- State Information
- New Hampshire
- New Jersey
- New Mexico
- New York
- North Carolina
- Rhode Island
- South Carolina
- South Dakota
- Washington D.C.
- West Virginia
- Find a Location
- Why Choose LifeSafer?
Mother Prevented From Cheating Ignition Interlock & Driving Drunk
It’s not often that an attempted DUI gets more press than a successful one. But a woman in Owasso, Oklahoma managed to garner more attention by failing to get behind the wheel while drunk that she would have had she been able to turn the key. An ignition interlock, or car breathalyzer, was one reason disaster was averted. Good and brave people did the rest.
The woman, Kayla Martin-Weliwita, had an ignition interlock (or IID, for ignition interlock device) in her vehicle, the obvious result of a previous DUI. After dining at the North Owasso Expressway Buffalo Wild Wings she tried to get her two daughters to breathe into her ignition interlock so she could start the engine, but they refused.
An ignition interlock prevents a vehicle from starting if the driver has been drinking.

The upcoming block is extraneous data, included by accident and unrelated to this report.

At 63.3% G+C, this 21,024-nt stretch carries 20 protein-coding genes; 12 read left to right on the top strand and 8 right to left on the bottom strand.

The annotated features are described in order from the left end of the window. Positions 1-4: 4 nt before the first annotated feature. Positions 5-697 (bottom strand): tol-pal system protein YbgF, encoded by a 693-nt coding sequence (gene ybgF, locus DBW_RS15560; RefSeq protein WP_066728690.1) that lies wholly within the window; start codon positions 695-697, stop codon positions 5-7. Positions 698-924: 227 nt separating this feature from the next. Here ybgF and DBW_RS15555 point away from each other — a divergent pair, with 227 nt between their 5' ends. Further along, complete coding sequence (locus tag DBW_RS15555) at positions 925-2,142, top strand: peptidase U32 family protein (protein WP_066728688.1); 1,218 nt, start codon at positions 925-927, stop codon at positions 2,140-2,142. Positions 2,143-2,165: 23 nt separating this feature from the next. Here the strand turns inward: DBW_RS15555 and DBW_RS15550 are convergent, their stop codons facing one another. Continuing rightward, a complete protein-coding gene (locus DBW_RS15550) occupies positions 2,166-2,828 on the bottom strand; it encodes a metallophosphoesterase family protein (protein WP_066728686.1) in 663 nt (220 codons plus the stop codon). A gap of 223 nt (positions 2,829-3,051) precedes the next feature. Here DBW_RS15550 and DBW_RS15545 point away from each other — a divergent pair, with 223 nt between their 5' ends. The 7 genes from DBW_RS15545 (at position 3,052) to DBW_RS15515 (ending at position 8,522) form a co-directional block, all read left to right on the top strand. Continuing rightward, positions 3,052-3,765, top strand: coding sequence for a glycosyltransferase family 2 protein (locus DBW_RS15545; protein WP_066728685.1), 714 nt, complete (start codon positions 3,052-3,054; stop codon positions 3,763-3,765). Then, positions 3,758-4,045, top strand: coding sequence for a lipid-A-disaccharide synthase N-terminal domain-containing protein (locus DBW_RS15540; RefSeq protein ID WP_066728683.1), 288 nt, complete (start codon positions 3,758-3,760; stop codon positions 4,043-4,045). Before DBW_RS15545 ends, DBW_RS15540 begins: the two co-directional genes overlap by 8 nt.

She also tried to get restaurant employees to give a breath sample, but to their credit, they declined as well.
Police arrived, and Ms Martin-Weliwita was arrested not for drunk driving, but for public intoxication, and also for child abuse and neglect, which were observed at the scene.
One does hear stories about offenders with ignition interlocks managing to drive by getting other people to give a breath sample, but that’s what they are, for the most part – stories. It’s in no one’s interest to put a drunk driver on the road, much less to drive with someone who is drunk. In fact the restaurant could have been liable if an employee had granted the favor to Martin-Weliwita and she had ended up hurting someone.
Ultimately, despite the misfortunes to the mother and her kids, this is a success story – for ignition interlock technology. Another drunk driving incident was prevented, not by the device’s circuitry – though the devices are famously difficult to cheat – but by the offender’s children, who refused to let their mother drive drunk, and by sensible restaurant employees who knew that the best place for this person was off the roads.
Ignition interlock technology can’t fix all the problems that led to this unfortunate scene. That’s not its job. What it can fix is the problem of keeping drunk drivers off the road. According to a recent MADD report, ignition interlock devices have stopped 239, 430 incidences of drunk driving in Oklahoma. Even without a failed breath test in this instance, we can surely add one more to that number.